We speak with Shirleen Von Hoffman, Home Builders Advantage
Great salespeople don’t begin negotiating price until they know that they have a real buyer and what they buyer really wants. So, why is it that so many new home salespeople want to lead with price or incentives? As we’re about to learn, that will only get you into trouble – everytime.
Shirleen Von Hoffman is a sales coach that bases her individualized training on what she learns by mystery shopping her trainees… And she’s tired of seeing salespeople give away the store before they ever learn what the buyer wants.
My latest mission is helping salespeople become better at what they do. Sales really is an art and there are many steps that take perfection. Negotiations, for example, is probably one of the biggest traits that a sales person needs to learn.
My sales training is a direct result of the mystery shops that I do. What we’re seeing in these shops is sales people giving away all their sales tools before they even know what the client wants. They’re giving away the prices as soon as the client walks in the door. I saw it as recently as yesterday; the client walked in the door, a price sheet is handed to her, that says that the home is listed for $350,000 and the salesperson immediately says, “but we’re running a special and I can get it for you today for $300,000.”
What happens is that they’ve entered negotiations before they even know if the client is interested in that home. When you do that the client is going start negotiating from the discounted price. The agent should be holding those prices close to their chest so that they can use them when it comes time to negotiate. You don’t want to be throwing all your tools out as bait. Figure out what the buyer needs and give them what they need.
I see this at all different levels. If the builder is paying $10,000 towards closing costs, the agents are throwing that out there up front. Don’t do that. That client may not need help with closing costs. Their hot button may be tile floors or back yard. You want to know what you have to work with. If they want tile floors then you have that $10,000 to use to give them tile.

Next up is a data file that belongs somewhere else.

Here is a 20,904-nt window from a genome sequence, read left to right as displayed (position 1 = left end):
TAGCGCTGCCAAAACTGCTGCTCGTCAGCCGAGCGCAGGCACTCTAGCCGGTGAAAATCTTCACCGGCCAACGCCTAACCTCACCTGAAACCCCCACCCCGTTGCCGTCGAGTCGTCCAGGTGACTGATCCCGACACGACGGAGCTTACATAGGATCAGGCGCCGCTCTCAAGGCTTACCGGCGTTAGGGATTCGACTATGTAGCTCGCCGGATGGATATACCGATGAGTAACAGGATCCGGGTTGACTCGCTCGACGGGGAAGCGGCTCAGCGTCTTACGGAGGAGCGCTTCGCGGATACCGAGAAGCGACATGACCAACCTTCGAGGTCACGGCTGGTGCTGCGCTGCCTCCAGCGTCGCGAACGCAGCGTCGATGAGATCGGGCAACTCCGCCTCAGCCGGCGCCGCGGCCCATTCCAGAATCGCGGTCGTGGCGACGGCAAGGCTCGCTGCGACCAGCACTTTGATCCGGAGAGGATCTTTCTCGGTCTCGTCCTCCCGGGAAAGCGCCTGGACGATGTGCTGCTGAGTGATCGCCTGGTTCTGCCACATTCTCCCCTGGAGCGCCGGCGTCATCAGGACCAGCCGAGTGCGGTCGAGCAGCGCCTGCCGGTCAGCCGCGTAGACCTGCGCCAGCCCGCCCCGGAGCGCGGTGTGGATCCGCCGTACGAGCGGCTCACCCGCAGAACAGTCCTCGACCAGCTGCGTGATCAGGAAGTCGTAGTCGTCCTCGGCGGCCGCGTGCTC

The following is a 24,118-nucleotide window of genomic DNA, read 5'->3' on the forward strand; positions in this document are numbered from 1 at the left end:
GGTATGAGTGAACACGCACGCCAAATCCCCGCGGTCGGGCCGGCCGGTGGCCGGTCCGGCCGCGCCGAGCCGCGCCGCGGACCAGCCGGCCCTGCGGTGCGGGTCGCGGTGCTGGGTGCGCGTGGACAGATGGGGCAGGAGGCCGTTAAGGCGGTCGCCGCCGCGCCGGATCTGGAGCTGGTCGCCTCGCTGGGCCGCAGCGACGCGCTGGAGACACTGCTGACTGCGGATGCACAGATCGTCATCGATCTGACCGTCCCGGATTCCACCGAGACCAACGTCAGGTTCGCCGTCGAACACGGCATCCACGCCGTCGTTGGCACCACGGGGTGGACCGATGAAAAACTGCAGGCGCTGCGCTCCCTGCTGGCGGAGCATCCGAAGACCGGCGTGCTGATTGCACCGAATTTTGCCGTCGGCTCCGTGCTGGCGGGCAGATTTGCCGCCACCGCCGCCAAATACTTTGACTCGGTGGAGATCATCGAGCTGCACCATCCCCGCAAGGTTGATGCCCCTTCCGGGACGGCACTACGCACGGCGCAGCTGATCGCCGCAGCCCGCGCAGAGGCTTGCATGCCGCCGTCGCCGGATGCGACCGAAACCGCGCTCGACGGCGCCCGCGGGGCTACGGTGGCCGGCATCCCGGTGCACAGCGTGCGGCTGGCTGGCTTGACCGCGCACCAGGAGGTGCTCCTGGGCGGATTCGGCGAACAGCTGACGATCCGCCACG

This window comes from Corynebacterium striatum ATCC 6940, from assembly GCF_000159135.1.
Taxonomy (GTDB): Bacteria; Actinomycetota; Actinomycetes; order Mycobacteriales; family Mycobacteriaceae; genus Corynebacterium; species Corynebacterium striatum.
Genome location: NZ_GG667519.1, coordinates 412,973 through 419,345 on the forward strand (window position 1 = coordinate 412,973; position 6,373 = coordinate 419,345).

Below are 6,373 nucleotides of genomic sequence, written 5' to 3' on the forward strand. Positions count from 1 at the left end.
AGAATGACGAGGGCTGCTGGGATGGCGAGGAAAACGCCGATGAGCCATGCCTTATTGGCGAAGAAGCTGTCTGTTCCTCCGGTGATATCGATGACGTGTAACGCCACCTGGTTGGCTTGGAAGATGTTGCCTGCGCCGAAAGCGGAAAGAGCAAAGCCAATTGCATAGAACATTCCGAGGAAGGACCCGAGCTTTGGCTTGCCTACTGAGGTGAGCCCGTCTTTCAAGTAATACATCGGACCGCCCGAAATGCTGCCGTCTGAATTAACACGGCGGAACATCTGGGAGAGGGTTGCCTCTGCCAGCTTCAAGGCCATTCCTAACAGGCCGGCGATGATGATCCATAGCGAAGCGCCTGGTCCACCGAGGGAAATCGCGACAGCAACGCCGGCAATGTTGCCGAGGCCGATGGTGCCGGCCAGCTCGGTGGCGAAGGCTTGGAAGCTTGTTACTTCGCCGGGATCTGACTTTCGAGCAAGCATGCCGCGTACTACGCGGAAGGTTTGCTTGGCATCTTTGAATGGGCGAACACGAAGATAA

Every incentive that a builder makes available an agent is a valuable tool. So if you give it all away you give away your value. You give your power away as a negotiator. It won’t take long before the builder is going to realize that you are the type of sales person that just gives things away.
The Art of Negotiation
When it comes to price, do not put your specials on the price sheet. A lot of sales people hold that back so they can first get to know the client. Then, when they ask what you can do, deliver some of the answer not all of it. Don’t just say “we help with the closing costs” unless they ask. Then you can say, “Let’s sit down and see what the closing costs will be.” Those closing costs could only be $5,000, giving you another $5,000 give that to them tile or whatever is of value to them.
The second thing that we’re seeing has to do with the options they’re giving away. They’ll say that the builder is including granite, a back yard, tile floors and other things without attaching any real value to those options. The client isn’t the professional, the agent is. They should be assigning retail value to these options. If the granite is going to cost $10,000 to put it in the house, then that’s what you need to tell them. Start putting price tags on the things that you’re giving away so that the client is adding those numbers up in their head and seeing that they’re getting a good deal.
I worked with an agent who would hand the price sheet over to the client and tell them that they were having great deals and that she could get them $25,000 off of any of the homes. Then she would let them walk the homes by themselves. That’s all wrong!